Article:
Jacob Druckman: Tanglewood, in those years, was one of the most glamorous places ever. Just coming down from the top people closest to me, my immediate predecessors, were Lenny Bernstein and Lukas Foss who were outdoing themselves in talent and glamour and generally just radiating excitement. And of course, right in the middle of all of this was Aaron.


















Narrator: Compose/conductor Lukas Foss

Foss: Aaron was in his advice to a young composer always very functional.  He never made prophecies, big statements.  He would say, 'What about this note? What about this instrument? I don't think that that combination of instruments is right for what you're saying in that bar.'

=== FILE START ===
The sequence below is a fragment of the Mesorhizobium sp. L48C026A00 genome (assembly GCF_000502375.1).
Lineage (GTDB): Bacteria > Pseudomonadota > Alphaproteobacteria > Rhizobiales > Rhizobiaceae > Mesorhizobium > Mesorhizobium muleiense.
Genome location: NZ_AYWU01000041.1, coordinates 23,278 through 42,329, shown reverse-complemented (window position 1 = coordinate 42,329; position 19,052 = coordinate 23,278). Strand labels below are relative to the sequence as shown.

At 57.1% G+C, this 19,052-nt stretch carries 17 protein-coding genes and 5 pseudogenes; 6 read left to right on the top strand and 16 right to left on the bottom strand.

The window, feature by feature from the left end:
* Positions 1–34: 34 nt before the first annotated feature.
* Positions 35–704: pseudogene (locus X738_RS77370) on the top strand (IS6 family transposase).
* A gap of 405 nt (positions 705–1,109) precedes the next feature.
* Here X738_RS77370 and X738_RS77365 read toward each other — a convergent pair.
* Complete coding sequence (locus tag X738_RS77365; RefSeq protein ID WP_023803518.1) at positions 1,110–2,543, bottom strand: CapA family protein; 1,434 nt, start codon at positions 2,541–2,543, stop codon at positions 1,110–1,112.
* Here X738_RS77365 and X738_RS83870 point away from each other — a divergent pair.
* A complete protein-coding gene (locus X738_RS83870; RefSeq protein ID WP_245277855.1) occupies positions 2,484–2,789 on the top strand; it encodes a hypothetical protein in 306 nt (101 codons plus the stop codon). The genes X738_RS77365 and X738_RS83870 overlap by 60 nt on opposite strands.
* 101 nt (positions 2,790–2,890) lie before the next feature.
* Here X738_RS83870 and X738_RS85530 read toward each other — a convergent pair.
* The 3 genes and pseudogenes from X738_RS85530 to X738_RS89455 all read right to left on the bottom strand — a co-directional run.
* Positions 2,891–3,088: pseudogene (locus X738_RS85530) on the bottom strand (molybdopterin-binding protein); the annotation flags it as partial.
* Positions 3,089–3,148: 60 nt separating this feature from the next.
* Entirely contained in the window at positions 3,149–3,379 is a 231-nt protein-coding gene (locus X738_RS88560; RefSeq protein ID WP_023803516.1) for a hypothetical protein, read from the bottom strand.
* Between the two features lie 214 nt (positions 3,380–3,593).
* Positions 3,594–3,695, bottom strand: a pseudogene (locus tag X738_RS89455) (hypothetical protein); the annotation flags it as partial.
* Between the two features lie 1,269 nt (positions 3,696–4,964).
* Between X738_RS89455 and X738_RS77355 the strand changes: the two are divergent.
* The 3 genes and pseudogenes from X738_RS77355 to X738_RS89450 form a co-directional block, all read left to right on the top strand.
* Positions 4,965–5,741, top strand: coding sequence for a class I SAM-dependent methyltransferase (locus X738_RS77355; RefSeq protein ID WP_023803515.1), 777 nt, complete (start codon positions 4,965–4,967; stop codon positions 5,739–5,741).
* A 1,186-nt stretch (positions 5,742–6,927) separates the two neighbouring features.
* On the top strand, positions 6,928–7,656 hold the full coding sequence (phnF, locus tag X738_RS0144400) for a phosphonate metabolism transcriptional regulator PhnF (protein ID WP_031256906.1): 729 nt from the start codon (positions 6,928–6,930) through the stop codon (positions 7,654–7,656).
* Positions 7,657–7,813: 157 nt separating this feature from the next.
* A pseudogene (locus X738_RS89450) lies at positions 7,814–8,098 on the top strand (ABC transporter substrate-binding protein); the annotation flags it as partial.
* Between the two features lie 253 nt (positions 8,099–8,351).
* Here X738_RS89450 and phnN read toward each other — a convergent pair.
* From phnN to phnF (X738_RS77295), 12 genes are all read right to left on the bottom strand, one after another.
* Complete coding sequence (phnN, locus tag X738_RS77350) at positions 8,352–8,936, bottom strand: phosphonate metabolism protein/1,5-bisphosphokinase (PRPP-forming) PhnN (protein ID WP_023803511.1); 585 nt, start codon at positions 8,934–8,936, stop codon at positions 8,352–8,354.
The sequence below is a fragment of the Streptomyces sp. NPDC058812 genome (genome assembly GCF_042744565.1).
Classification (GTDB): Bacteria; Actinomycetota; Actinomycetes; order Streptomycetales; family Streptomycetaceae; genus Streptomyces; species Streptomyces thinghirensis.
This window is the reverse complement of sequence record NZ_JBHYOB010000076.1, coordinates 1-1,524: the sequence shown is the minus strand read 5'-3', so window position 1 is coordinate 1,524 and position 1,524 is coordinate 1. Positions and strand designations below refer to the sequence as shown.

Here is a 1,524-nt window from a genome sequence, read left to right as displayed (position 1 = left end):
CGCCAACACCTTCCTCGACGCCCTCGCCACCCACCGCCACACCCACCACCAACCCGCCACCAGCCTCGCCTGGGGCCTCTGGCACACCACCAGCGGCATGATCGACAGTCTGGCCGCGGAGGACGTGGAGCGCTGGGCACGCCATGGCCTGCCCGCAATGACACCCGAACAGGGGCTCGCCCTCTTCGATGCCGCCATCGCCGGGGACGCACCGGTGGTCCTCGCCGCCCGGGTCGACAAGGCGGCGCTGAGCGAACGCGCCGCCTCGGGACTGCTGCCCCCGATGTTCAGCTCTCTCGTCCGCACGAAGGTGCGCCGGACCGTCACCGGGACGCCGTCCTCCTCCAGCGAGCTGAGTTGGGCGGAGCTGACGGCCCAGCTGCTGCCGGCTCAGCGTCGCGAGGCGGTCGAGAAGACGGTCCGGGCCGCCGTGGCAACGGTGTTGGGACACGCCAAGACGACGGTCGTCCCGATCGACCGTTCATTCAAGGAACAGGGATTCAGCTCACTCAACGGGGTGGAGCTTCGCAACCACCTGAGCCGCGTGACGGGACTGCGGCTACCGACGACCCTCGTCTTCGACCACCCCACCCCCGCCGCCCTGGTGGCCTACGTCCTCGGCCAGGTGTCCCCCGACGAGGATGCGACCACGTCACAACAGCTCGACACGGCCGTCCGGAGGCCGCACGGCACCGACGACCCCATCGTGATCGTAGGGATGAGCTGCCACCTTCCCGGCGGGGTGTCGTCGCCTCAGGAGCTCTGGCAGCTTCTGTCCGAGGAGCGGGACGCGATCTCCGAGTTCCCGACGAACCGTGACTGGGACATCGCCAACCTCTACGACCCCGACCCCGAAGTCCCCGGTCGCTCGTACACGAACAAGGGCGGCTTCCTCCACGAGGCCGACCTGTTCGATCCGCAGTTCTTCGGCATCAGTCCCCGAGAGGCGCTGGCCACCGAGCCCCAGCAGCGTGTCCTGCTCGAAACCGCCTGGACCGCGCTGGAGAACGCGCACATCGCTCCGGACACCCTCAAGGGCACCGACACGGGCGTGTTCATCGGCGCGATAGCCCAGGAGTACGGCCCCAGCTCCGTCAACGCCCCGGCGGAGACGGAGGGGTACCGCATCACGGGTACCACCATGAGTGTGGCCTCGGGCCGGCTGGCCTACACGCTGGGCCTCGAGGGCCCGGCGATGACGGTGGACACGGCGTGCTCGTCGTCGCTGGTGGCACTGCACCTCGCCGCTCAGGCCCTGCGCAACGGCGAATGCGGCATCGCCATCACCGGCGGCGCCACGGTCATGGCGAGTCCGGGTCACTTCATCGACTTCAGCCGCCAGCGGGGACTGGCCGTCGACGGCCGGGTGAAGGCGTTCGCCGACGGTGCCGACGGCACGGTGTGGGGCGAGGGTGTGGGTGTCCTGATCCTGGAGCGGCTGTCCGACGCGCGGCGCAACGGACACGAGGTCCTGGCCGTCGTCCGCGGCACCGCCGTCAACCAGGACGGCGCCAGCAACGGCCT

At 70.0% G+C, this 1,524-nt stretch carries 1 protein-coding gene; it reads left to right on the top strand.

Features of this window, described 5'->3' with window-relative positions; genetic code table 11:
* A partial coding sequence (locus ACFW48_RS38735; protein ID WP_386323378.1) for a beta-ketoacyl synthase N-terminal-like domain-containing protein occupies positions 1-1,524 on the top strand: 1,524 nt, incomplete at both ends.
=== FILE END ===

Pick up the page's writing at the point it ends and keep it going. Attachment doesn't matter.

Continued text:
Leonard Bernstein:  When I would come with my new piece, or half of a new piece, or an idea for a new piece, and he'd say, 'Throw away it's warmed over [Alexander] Scriabin

Copland: [laughs]

Bernstein: Just start all over again! Forget it!




Bernstein: Or, he'd say, 'That's good! That bar - those two bars are good. Throw everything else away and do something about that.'







David Diamond: When he would look at my music, play it through, or when I would play it through with him. He'd say, 'Now, David Diamond,  I want you to be more [ soucieux ?]. You've got to be more self critical. You write too much.'


William Schuman: He didn't want to turn you into another little Aaron Copland. He wanted to try and help you achieve whatever it was he thought you were about. And that was extraordinary.